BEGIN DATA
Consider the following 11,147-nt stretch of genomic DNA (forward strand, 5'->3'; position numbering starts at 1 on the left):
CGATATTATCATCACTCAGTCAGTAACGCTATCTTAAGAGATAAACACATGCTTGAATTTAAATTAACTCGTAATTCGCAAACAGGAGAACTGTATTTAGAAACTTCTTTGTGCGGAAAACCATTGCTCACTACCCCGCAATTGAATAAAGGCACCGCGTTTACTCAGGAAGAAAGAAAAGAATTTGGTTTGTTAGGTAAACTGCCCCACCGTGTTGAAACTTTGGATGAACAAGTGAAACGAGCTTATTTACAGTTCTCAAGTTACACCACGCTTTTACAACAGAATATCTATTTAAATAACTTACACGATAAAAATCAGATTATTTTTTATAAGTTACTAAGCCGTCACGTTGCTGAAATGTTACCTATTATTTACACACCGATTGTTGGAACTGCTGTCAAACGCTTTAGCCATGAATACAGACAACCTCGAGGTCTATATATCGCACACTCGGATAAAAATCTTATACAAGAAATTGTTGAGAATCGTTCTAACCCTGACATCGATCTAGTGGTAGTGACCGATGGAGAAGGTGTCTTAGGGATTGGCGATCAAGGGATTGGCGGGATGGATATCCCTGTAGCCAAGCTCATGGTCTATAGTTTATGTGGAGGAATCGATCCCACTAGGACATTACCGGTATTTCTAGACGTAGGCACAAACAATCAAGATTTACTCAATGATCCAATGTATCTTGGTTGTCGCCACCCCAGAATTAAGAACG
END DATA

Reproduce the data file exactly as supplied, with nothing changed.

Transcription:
Consider the following 11,147-nt stretch of genomic DNA (forward strand, 5'->3'; position numbering starts at 1 on the left):
CGATATTATCATCACTCAGTCAGTAACGCTATCTTAAGAGATAAACACATGCTTGAATTTAAATTAACTCGTAATTCGCAAACAGGAGAACTGTATTTAGAAACTTCTTTGTGCGGAAAACCATTGCTCACTACCCCGCAATTGAATAAAGGCACCGCGTTTACTCAGGAAGAAAGAAAAGAATTTGGTTTGTTAGGTAAACTGCCCCACCGTGTTGAAACTTTGGATGAACAAGTGAAACGAGCTTATTTACAGTTCTCAAGTTACACCACGCTTTTACAACAGAATATCTATTTAAATAACTTACACGATAAAAATCAGATTATTTTTTATAAGTTACTAAGCCGTCACGTTGCTGAAATGTTACCTATTATTTACACACCGATTGTTGGAACTGCTGTCAAACGCTTTAGCCATGAATACAGACAACCTCGAGGTCTATATATCGCACACTCGGATAAAAATCTTATACAAGAAATTGTTGAGAATCGTTCTAACCCTGACATCGATCTAGTGGTAGTGACCGATGGAGAAGGTGTCTTAGGGATTGGCGATCAAGGGATTGGCGGGATGGATATCCCTGTAGCCAAGCTCATGGTCTATAGTTTATGTGGAGGAATCGATCCCACTAGGACATTACCGGTATTTCTAGACGTAGGCACAAACAATCAAGATTTACTCAATGATCCAATGTATCTTGGTTGTCGCCACCCCAGAATTAAGAACG